Intel's biggest price drop was the 1.6-GHz Pentium 4, reduced 18%, from $163 to $133. The 1.8-GHz Pentium 4, dropped from $225 to $193--a big decrease from April, says Technology Business Research analyst Brooks Gray, when the 1.8-GHz chip was selling at $562 in 1,000-unit quantities. "Mainstream buying behavior continues to shift from performance to value," Gray says. The leading-edge processor price range continues to slide even though speed has been enhanced substantially, Gray says, pointing out that Intel is expected to reach the 3-GHz range with the Pentium 4 by the end of the year. Expect price cuts on the Pentium III mobile chip, too--Intel plans to bring out the Pentium 4 mobile in the first half of this year.
Other price cuts revealed Monday include the 1.9-GHz Pentium 4 chip, from $273 to $241, and the 1.7-GHz chip, from $193 to $163. Xeon and Pentium III processor prices also dropped: the 2-GHz Xeon, from $455 to $396; the 1.7-GHz Xeon, from $256 to $224; the 1.26-GHz Pentium III, from $241 to $202; and the 1.13-GHz Pentium III, from $202 to $170. "It's part of our typical pricing activity throughout the year," says an Intel spokesman, adding that the alignment takes into account manufacturing yield, competitive environment, and product demand.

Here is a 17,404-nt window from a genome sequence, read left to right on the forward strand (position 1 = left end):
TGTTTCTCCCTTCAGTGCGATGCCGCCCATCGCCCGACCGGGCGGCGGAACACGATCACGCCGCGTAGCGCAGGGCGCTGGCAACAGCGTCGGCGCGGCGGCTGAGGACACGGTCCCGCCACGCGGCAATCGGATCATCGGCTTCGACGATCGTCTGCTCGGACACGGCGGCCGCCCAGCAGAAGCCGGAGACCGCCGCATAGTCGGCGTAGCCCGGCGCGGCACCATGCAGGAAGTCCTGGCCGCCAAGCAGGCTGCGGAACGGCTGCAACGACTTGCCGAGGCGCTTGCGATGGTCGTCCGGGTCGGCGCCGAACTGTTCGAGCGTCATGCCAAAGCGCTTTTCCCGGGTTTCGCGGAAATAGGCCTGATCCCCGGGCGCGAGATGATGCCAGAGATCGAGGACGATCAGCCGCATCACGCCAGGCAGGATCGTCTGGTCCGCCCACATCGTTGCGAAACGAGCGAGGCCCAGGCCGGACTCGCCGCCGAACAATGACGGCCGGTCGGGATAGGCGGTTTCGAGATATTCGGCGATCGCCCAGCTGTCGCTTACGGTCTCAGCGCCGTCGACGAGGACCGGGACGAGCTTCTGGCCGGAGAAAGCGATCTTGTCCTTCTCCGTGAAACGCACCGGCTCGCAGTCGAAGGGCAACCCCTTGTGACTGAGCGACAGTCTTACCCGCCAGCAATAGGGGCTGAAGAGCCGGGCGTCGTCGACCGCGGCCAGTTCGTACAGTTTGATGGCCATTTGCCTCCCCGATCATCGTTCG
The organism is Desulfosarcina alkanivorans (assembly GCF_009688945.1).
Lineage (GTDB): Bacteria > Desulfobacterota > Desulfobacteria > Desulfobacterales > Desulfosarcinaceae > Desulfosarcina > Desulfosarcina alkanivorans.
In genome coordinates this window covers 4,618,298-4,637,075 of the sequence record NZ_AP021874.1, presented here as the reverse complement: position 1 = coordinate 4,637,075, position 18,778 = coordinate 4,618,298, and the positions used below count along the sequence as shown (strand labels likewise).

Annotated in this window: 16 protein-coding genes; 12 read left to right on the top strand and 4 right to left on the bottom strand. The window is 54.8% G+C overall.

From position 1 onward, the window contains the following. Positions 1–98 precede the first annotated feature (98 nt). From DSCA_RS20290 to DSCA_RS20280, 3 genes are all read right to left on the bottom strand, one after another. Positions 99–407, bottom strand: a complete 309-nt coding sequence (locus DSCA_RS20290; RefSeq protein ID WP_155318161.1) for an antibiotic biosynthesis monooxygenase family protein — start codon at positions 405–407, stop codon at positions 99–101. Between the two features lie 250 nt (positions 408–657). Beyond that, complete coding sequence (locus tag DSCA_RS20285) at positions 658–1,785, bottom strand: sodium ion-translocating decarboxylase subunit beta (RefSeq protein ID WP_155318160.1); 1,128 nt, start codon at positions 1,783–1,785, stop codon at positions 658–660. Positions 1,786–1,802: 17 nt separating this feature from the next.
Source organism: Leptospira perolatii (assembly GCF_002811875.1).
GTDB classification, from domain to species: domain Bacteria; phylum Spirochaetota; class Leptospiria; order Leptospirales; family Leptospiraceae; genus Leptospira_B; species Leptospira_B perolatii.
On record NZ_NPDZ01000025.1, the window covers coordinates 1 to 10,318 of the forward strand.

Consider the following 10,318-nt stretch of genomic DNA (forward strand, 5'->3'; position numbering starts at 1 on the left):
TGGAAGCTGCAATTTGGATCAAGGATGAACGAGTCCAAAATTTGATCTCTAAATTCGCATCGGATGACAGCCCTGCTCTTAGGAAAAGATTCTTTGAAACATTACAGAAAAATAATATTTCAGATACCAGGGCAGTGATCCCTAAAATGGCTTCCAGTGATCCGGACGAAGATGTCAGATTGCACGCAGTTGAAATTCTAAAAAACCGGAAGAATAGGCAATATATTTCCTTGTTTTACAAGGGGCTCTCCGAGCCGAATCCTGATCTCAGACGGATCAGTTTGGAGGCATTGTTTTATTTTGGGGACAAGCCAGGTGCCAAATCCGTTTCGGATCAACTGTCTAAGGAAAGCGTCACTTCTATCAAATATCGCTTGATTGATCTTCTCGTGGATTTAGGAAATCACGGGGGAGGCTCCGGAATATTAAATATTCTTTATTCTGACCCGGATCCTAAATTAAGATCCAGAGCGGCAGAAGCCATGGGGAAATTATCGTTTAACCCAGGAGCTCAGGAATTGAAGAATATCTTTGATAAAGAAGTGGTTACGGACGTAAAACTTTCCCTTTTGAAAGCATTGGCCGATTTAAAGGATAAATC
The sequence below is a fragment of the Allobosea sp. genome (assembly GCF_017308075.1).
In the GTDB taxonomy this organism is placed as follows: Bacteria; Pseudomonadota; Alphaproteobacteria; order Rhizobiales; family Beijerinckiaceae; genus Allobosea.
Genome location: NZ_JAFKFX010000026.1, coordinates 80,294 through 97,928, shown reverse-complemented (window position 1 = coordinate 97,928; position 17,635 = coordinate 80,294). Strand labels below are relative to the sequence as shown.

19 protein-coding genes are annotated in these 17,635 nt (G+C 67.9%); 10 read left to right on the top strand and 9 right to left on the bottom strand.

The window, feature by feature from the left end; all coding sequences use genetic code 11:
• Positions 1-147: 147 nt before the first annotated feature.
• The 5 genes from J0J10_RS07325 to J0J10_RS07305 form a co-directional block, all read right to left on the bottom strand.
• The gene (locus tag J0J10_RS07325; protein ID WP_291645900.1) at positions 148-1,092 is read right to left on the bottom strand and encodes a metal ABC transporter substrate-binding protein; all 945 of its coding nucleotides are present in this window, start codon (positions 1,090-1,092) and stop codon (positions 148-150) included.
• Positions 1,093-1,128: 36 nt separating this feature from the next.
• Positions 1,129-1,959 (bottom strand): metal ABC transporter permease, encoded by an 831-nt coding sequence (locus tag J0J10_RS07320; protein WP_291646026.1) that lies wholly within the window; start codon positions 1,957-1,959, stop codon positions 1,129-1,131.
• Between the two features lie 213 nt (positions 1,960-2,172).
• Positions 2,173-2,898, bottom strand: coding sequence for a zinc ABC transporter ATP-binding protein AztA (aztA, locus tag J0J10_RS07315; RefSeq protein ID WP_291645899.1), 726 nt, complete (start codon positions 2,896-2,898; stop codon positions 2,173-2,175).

AMD introduced the Athlon 4 processor 1500+, which runs at 1.3 GHz, and cut prices for other chips. The 1600+ chip dropped nearly 20%, from $160 to $130. The 1700+ dropped 17%, from $190 to $157, and the 1800+ fell 16%, from $223 to $188.
Street pricing will be affected first by direct vendors, Gray says: "It gives Dell and others an advantage because they have a more flexible model and can cut their prices immediately."